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The 2020 ADDM Report on U.S. Autism Prevalence: 3 Reasons Why The Popular Narrative Was Misleading

By Cynthia Nevison, Ph.D., Guest Contributor at www.childrenshealthdefense.org


"The March 26 release of the CDC’s new Autism and Developmental Disabilities Monitoring (ADDM) Network report drew scarcely a ripple of notice or concern, in a nation consumed with the coronavirus lockdown.  For the last two decades, ADDM has conducted biannual surveillance of autism spectrum disorder (ASD) prevalence among American children.  The new 2020 report found a nationwide ASD prevalence of 1 in 54 among 8 year-olds born in 2008.  (In practice, “nationwide” means an average over selected counties in 11 states.)  The large majority of ASD cases were among boys, whose prevalence was as high as 1 in 20 in New Jersey.


The Associated Press story on the new report attributed the increase to better diagnosis among black children, thereby dispelling concern about what was effectively a 10% increase in prevalence compared to the previous report released in 2018.  (Interestingly, media coverage of that 2018 ADDM report invoked the same explanation to downplay concern over the increase in ASD prevalence from 1 in 68 children born in 2004 to 1 in 59 children born in 2006.)   The March 2020 AP article stated, “Autism has grown slightly more common in the U.S., but a gap in diagnosis of white and black kids has disappeared …  Closure of that gapthanks to increased screening – is the main reason autism diagnoses are up a little, some experts said.” (All emphasis mine.)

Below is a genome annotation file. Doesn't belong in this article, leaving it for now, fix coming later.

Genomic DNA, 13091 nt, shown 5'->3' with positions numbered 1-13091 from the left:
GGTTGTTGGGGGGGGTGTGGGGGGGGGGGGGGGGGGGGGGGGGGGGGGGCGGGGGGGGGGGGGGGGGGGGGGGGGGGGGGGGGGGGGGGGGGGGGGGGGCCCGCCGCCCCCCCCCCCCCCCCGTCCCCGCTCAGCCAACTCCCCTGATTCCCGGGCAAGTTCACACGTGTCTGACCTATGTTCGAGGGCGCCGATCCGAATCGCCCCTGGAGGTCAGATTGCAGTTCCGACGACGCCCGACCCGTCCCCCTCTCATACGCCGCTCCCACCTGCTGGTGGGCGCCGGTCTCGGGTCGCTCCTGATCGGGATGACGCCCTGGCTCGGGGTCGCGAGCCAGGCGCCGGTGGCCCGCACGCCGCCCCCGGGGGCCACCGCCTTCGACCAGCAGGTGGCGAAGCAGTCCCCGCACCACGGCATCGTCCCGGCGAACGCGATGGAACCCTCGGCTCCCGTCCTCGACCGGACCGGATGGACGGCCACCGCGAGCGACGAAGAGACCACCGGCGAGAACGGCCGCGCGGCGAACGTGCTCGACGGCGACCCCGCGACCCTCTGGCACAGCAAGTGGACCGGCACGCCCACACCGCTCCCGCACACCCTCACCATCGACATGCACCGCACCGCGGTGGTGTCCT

The upbeat narrative is inaccurate and omits some important facts


First, the increase in autism among black children is not the main reason why overall ASD prevalence is up in the new 2020 report.  The ADDM data indicate that ASD rates have been increasing broadly across all races over the last 3 reports.  Nationwide, the increase among black children accounts for only 27% of the overall increase from birth year 2004 to 2008, as shown in Figure 1.  Whites account for 30% of the increase, Hispanics 31% and Asians 12%.  Thus, the AP statement attributing most of the increase to black children is misleading and mathematically incorrect.


Second, myrecent study with Walter Zahorodny showed that ASD rates among 3-5 year-old minority children were not just “closing the gap,” they were surpassing white rates.  Our study used U.S. Department of Education Individuals with Disabilities Education Act (IDEA) data.


I recently updated the calculations, incorporating IDEA data from 2018-19, and found that the trends we reported in our paper are continuing.  ASD prevalence is increasing fastest among minority children, with overall rates among black children, and now Hispanic children too, exceeding those among white children in the majority of states, even as white rates themselves continue to climb.  In contrast, the AP narrative assumes that there is some natural genetic level of ASD prevalence in the population, that white rates have stabilized at that level, and that minorities are now catching up and will stabilize at a similar level, thanks to improved outreach and screening.  None of those assumptions are supported by the actual available data.